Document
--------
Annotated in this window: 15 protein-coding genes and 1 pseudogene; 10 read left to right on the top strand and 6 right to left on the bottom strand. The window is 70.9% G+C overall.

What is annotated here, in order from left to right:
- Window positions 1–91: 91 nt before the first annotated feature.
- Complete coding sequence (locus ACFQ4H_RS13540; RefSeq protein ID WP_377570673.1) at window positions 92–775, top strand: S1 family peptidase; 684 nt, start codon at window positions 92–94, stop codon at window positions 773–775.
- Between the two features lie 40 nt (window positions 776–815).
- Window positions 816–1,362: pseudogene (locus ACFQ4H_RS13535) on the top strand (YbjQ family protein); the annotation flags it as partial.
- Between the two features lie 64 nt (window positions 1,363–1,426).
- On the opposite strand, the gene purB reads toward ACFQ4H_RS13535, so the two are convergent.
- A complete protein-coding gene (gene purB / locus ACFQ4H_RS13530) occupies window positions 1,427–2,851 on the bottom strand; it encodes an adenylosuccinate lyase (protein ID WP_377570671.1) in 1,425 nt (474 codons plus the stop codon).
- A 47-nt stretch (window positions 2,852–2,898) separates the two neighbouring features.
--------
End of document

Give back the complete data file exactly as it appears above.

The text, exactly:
Annotated in this window: 15 protein-coding genes and 1 pseudogene; 10 read left to right on the top strand and 6 right to left on the bottom strand. The window is 70.9% G+C overall.

What is annotated here, in order from left to right:
- Window positions 1–91: 91 nt before the first annotated feature.
- Complete coding sequence (locus ACFQ4H_RS13540; RefSeq protein ID WP_377570673.1) at window positions 92–775, top strand: S1 family peptidase; 684 nt, start codon at window positions 92–94, stop codon at window positions 773–775.
- Between the two features lie 40 nt (window positions 776–815).
- Window positions 816–1,362: pseudogene (locus ACFQ4H_RS13535) on the top strand (YbjQ family protein); the annotation flags it as partial.
- Between the two features lie 64 nt (window positions 1,363–1,426).
- On the opposite strand, the gene purB reads toward ACFQ4H_RS13535, so the two are convergent.
- A complete protein-coding gene (gene purB / locus ACFQ4H_RS13530) occupies window positions 1,427–2,851 on the bottom strand; it encodes an adenylosuccinate lyase (protein ID WP_377570671.1) in 1,425 nt (474 codons plus the stop codon).
- A 47-nt stretch (window positions 2,852–2,898) separates the two neighbouring features.